Bain states that, contrary to the common opinion of many biographers, both Charles XI and Ulrica Leonora raised their son and paid great attention to his education and spiritual welfare. Others (including Voltaire) state that Charles XI did not have a large influence on Charles, and in ways which he did, it was only to ingrain the need to preserve the absolute monarchy. Bain states that Charles XII would have been benefited if his father had lived even a few years longer than he did, a sentiment not shared by Voltaire.
Bain, like Voltaire, is captivated by the personal bravery, courage and skill of Charles XII on the battlefield. Bain also notes that Charles had a loving attitude troops. Like Voltaire, Bain includes several anecdotes which he uses to show Charles as a caring leader. It was the personal touch, which gave Charles amazing powers as a leader. Bain states, “It is a fact that so long as he was able to mingle with his men, and lead them personally, they endured their torments without a murmur”.
While Bain is impressed by Charles as military leader, he finds Charles to be less than competent in the diplomatic arena. Bain records diplomatic “missed opportunities” with Prussia, Russia, the Ottoman Empire and others. Bain admits that Charles may have had good plans in the beginning but, “Unfortunately that obstinate tenacity with which Charles always clung to his pet projects long after the original conditions had changed and favorable opportunities had gone ruined everything”.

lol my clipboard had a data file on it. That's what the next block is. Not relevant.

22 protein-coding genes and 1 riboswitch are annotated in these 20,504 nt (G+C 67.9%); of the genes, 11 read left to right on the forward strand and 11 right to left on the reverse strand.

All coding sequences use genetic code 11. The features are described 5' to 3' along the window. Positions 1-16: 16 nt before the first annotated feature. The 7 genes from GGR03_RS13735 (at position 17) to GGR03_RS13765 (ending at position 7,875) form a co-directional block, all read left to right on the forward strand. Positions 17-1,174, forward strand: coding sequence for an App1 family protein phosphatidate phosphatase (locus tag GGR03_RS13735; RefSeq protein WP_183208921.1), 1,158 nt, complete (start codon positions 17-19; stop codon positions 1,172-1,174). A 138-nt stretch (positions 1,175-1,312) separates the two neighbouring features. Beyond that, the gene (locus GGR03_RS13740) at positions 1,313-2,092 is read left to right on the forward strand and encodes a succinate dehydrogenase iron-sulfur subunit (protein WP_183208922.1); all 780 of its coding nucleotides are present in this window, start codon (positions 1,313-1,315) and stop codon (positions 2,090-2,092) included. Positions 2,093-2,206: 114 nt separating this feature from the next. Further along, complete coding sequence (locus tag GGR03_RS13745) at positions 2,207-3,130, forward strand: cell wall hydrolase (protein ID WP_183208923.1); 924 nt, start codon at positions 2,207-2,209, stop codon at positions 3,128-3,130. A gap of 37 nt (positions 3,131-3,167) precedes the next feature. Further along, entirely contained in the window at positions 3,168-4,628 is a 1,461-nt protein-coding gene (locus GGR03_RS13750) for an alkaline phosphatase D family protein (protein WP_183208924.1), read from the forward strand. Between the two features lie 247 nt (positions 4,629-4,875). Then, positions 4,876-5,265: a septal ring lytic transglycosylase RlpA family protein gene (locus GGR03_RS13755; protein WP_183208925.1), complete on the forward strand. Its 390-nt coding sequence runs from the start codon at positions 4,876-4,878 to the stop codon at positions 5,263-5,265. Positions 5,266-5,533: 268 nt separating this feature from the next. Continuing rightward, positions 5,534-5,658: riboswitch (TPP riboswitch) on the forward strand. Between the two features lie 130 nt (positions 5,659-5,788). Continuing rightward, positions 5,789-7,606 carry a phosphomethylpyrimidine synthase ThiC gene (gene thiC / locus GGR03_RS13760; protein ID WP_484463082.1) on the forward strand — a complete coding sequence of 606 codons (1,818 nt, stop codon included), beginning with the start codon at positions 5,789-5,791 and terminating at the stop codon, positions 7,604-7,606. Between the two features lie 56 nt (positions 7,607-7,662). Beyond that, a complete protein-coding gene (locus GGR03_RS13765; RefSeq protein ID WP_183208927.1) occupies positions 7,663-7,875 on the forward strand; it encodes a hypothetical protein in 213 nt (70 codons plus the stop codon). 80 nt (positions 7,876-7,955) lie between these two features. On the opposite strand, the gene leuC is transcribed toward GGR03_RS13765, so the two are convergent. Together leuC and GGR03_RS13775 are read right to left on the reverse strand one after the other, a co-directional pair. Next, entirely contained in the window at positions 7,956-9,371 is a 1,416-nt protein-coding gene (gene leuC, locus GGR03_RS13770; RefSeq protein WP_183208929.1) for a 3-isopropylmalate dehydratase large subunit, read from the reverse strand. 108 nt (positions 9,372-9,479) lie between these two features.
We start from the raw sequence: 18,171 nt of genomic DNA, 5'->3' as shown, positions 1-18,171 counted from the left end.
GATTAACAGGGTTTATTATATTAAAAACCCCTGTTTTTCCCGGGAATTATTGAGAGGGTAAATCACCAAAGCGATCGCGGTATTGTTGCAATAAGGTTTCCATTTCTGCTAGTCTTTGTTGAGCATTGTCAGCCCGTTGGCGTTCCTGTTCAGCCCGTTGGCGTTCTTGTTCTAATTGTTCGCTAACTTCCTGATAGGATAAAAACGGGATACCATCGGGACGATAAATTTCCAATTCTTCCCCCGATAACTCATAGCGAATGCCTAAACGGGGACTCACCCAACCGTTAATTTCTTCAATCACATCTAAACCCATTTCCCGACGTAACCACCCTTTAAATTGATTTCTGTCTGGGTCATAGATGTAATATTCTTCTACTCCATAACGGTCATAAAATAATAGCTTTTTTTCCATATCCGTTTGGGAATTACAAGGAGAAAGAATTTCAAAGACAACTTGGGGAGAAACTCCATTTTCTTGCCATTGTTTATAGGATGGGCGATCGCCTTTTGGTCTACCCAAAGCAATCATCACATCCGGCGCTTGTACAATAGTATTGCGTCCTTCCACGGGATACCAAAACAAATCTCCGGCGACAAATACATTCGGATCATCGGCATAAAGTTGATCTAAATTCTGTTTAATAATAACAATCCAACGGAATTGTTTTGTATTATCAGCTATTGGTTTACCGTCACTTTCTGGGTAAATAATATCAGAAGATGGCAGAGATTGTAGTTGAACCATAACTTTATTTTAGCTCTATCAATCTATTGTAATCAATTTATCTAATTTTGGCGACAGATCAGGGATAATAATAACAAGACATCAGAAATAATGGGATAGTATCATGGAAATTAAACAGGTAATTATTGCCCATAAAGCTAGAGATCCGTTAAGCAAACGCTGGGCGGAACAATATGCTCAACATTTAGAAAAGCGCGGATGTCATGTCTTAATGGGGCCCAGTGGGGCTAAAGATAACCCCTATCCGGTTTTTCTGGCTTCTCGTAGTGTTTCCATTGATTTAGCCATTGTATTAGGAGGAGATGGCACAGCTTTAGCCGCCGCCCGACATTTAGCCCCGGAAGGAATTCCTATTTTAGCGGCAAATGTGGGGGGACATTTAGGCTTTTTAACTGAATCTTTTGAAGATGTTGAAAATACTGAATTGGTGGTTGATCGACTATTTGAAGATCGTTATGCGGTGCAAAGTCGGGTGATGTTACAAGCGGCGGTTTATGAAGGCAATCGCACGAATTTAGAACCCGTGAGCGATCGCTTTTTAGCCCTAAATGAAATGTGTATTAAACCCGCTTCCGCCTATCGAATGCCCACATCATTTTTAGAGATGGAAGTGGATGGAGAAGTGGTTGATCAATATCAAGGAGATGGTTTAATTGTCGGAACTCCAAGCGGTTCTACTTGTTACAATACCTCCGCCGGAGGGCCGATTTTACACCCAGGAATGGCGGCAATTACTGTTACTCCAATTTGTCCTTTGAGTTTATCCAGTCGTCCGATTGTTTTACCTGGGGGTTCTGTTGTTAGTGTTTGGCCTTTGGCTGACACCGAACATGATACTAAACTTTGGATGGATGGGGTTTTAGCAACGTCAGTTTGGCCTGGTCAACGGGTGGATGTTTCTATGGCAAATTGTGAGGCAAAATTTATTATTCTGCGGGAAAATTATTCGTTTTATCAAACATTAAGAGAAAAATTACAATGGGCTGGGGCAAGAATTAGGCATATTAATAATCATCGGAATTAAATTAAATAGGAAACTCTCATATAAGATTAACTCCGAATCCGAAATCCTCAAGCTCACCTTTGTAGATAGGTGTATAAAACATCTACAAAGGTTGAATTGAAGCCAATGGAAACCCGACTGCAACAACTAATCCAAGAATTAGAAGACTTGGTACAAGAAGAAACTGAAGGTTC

Bain is of the opinion that it was Charles’ refusal to make peace at a loss which led to the collapse of the Swedish Empire. This opinion is in agreement with that of Voltaire, but Bain gives no support for Voltaire’s view that Charles became an apathetic Lutheran later in life. What Voltaire describes as “absolute predestination,” Bain calls “fatalism” by which Bain claims that Charles, “tried to explain, to his own satisfaction, the undeserved failure of his righteous cause”. Why is his “righteous cause?” Voltaire and Bain make it clear that Charles was fighting only against those nations that attacked him, which they did solely out of greed for Swedish lands. This “fatalism” could very easily be considered in confidence and trust in God’s will, whatever the result. Bain quotes Charles writing to his sister, “And yet it becomes us to resign ourselves to the will of the Most High, and patiently endure the well-earned chastisement which it has pleased Him to lay upon us, for He has taught us that He lays no cross upon us so heavy that He Himself cannot help us to bear it” (311).
Hatton: Endurance, Loyalty and Responsibility
Ragnhild Marie Hatton, former Professor of International History at the University of London, identifies two schools of “Caroline” historians: the “old school,” critical historians, or the ambivalent, “new school”. Hatton states that Charles’ character is too complex for either one of these schools. Instead, she attempts to write an objective biography of Charles XII by using a large quantity and variety of original sources. Hatton provides fresh insights to the mindset of Charles and views events from the ground, instead of writing from the distance of hindsight as Voltaire and Bain are more prone to do.